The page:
A workers' council is a council, or deliberative body, composed of working class or proletarian members. While the term may include instances where employers negotiate with workers, or workers deliberate without power, the most common use of the term is to describe self-governing workers without bosses.

Workers' councils have arisen repeatedly through modern history with a variety of names. Notable instances include Russia during 1917, where the councils were called "soviets", Germany during 1918, Turin, Italy during 1919-1920, Spain during 1936, Hungary during 1956, France during 1968, Chile in 1973 (cordones), and Iran during 1978-1979 (shoras).

The key features of a workers' council include the phenomenon that a single place of work, such as a factory, school, or farm, is controlled collectively by the workers of that workplace. There is no manager, or the manager is directly under the control of the workers' council, and the composition of the workers council is determined by the workers who comprise it.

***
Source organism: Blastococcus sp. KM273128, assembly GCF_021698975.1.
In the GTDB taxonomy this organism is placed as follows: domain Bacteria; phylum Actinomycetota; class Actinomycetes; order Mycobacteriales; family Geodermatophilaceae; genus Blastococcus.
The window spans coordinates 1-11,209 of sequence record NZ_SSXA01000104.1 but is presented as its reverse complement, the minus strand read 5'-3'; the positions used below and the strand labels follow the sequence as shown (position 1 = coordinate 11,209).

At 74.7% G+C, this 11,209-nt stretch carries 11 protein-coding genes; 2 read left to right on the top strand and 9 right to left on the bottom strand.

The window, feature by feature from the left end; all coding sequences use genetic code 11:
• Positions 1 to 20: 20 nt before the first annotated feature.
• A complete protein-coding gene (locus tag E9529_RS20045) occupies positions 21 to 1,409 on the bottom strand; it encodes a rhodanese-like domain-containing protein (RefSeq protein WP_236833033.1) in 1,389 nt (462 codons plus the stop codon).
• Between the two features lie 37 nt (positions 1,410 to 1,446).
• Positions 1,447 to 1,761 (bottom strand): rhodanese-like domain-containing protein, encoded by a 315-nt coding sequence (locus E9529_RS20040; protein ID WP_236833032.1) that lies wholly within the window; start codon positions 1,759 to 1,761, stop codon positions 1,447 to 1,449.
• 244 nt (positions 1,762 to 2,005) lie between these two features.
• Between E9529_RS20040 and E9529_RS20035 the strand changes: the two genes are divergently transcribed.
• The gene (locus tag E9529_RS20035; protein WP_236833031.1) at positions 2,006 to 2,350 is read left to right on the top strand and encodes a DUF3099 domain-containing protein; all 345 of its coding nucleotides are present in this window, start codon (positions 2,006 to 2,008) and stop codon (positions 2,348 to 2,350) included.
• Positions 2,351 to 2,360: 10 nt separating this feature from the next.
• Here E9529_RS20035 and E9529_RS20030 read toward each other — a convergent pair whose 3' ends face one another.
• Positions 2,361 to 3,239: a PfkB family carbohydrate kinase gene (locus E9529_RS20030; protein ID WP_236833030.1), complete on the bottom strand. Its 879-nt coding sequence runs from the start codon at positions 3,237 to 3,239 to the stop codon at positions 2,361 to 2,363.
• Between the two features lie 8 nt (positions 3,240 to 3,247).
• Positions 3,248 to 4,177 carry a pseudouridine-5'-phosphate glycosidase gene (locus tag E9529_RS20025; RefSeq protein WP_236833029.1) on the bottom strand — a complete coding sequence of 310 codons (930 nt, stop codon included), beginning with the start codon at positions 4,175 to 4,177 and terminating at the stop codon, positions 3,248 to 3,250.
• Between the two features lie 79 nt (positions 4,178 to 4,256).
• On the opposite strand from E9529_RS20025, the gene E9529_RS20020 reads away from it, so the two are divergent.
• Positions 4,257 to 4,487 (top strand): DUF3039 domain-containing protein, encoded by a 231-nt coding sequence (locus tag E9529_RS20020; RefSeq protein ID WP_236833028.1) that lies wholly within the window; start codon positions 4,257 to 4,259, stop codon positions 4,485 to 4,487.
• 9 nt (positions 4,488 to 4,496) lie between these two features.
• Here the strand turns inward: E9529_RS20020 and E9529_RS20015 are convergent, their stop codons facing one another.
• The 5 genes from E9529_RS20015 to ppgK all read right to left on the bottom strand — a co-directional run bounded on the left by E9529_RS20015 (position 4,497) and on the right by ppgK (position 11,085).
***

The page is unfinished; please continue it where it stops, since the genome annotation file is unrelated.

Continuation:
Workers' councils have also affiliated and formed higher bodies for coordinating between one another. These bodies usually operate on the principle of recallable delegates; that is, elected delegates may be recalled at any time through a vote in a form of impeachment.

During the Russian Revolution of 1917 and German Revolution in 1918, the workers' councils replaced the old political institutions and bureaucracy which excluded people with a left-wing political alignment.

Many Marxists believe that workers' councils embody the fundamental principles of socialism, such as workers' control over production and workers' control of the state. Indeed, some have described this as "socialism from below", which they counterpose against what they see as "socialism from above" endorsed by social democratic ideology and Stalinism. According to this view, socialism from above is carried out by a centralized state run by a bureaucratic apparatus in the interests of this apparatus, while socialism from below represents the self-administration and self-rule of the working class.

Some notable advocates of a society based on workers' councils are the council communist movement, various anarcho-syndicalist and anarcho-communist groups, revolutionary democratic socialists, such as the Debs Tendency of the Socialist Party USA, and some Trotskyist groups, such as the International Socialist Organization, as well as the Lanka Sama Samaja Party. A modern proposal for a democratically organised economy, participatory economics, is also based on workers' councils, but with the addition of consumers' councils as well.

See alsoEdit

fr:Conseil ouvrier is:Ráðstjórn nn:Arbeidarråd pt:Conselho operário sv:Arbetarråd

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